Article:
JOHN McCUTCHEON Back in 2006, noted dulcimer player and folkster McCutcheon moved to Decatur after three decades living in Virginia. The move also marked a reunion with one of his teenage loves, known in those days as the Milwaukee Braves. While primarily known for his sociopolitically conscious folk music, McCutcheon's love of both music and baseball merge in his newest album, Sermon on the Mound, released on opening day at the end of March. $25-$125. 8 p.m. Eddie's Attic. 404-377-4976. www.eddiesattic.com. -- Mark Gresham

SAT/12

ATLANTA SYMPHONY ORCHESTRA Macon-born Robert McDuffie was a fan of the ASO as a youngster, long before he earned world-class stature as a concert violinist. In his appearance as guest soloist this time around, he's featured in the "Violin Concerto" of Pyotr Ilyich Tchiakovsky, in a romantic program comprised entirely of that Russian composer's music. Romeo and Juliet and Symphony No. 3 are also on the docket. The spontaneous Robert Spano conducts. $21-$59. 8 p.m. Verizon Wireless Amphitheatre. 404-733-5397, 404-249-6400. www.vzwamp.com. -- MG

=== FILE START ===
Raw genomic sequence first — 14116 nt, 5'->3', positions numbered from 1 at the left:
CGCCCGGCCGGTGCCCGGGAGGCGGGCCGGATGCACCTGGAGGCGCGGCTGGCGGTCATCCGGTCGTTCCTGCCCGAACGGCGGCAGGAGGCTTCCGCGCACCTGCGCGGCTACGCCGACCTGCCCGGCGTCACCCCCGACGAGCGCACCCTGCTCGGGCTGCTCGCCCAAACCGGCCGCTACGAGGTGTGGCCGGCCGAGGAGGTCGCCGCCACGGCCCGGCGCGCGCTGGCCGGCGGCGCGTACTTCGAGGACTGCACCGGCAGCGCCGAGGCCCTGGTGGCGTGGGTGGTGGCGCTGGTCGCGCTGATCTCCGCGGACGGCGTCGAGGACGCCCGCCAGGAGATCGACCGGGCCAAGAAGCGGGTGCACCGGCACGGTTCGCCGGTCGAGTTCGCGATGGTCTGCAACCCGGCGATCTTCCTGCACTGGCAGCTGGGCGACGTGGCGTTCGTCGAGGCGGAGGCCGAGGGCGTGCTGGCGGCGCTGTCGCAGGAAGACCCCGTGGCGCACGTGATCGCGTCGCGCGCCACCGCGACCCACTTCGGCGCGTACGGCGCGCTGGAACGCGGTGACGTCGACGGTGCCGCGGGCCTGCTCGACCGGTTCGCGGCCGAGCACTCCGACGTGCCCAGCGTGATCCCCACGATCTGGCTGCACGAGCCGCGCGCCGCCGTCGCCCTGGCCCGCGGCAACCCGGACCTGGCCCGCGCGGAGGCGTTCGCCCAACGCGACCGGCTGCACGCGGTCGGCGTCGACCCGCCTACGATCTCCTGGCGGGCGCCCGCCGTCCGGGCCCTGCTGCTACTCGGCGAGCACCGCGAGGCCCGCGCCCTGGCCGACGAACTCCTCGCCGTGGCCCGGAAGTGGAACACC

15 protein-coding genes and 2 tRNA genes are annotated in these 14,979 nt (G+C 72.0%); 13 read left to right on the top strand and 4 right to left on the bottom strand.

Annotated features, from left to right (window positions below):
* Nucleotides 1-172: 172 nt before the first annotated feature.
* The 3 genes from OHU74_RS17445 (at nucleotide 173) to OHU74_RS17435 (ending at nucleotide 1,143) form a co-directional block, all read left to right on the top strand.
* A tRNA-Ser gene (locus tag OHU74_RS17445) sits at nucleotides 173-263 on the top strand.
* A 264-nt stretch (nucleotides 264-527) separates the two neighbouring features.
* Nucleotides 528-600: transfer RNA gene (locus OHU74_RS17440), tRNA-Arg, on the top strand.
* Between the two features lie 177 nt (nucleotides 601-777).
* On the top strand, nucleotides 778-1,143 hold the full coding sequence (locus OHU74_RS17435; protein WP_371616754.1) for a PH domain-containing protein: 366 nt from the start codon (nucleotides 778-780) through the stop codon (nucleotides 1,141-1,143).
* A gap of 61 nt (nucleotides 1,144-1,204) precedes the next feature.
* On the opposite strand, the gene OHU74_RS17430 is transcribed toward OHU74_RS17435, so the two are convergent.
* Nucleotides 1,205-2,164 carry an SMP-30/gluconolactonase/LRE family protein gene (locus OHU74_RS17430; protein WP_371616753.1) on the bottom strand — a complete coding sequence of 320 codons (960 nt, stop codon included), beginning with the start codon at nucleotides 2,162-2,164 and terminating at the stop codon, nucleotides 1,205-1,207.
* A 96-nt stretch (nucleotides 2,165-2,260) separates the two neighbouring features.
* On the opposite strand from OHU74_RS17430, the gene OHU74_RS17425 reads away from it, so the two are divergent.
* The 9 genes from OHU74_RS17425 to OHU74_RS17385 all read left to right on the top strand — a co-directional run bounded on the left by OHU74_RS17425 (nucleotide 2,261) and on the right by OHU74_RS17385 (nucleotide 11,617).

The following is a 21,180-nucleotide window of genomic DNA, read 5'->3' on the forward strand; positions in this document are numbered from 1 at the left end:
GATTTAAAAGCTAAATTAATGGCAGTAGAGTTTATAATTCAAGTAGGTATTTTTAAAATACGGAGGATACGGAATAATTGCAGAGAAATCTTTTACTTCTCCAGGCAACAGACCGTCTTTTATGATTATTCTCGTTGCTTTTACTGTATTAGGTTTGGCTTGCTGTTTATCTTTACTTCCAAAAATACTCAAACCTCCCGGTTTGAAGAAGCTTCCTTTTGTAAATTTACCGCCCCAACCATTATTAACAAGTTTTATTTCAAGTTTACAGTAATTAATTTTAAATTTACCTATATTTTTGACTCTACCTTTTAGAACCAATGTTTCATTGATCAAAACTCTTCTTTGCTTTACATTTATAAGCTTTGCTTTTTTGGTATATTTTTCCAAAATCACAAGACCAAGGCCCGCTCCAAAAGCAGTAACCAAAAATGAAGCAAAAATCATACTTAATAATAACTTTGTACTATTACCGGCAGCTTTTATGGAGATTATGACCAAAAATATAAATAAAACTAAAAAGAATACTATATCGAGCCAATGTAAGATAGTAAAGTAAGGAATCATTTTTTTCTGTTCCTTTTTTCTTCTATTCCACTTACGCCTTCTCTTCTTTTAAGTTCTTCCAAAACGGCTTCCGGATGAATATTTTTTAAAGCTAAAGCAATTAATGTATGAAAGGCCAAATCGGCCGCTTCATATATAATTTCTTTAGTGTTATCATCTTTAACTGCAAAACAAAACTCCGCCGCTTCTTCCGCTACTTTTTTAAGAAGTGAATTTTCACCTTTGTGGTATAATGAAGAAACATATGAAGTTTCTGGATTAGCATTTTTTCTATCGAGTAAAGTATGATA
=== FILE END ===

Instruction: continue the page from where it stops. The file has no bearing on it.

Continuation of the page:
CREATIVE CONTROL FEATURING DILLON, CLAN DESTINED, SEÑOR KAOS, ROCK MOST, SHORT BUS ALUMNI, SPREE WILSON AND BOOG BROWN With his bimonthly event Creative Control, promoter/MC/etc. Señor Kaos regularly delivers a much-needed alternative to the hip-hop scene. This month, Atlanta underground all-stars Clan Destined, Spree Wilson and Kaos himself will be on hand to deliver their brand of realist rhymes. This will also be a chance to catch everyone's favorite "new" kid, Dillon, spitting jawns from his recently released, much-hyped mixtape, Southern Scramble. $5-$10. Cenci. 404-627-0533. -- Jacinta Howard

DRAKE FEATURING TREY SONGZ Yeah, he may not get as much attention as some of his other young R&B peers, but Songz has the pipes and the sound that suggest he might be around for a while. Coupled with the smooth crooning of Drake, this show should be a decent prelude to a nice afterparty for two. $20. 10 p.m. Vinyl. 404-885-1365. www.vinylatlanta.com. -- JH

THE EVERYBODYFIELDS Sam Quinn and Jill Andrews met at summer camp a decade ago and have been writing songs together ever since. Andrews' raw wanton alto and Quinn's wobbly, reedy twang gently harmonize over songs ranging from the soulful old-timey ode "By Your Side" to sweet, rootsy-pop reverence of "So Good." With the departure of dobro player David Richey, the band moves away from traditional country/bluegrass toward a more rocking sound evident on last year's Nothing Is Okay. $10. 9:30 p.m. The Earl. 404-522-3950. www.badearl.com. -- CP

THE LOVELL SISTERS Trust me on this one, this amazingly talented trio is on its way up in the acoustic music world, and these freebies are gonna be few and far between. Instrumental and vocal virtuosity at its finest, the Lovells could well be the next generation of bluegrass superstars. Free. 7:30 p.m. Downtown City Park, Arnold Mill Road, Woodstock. 678-445-6518. www.woodstockga.gov. -- JK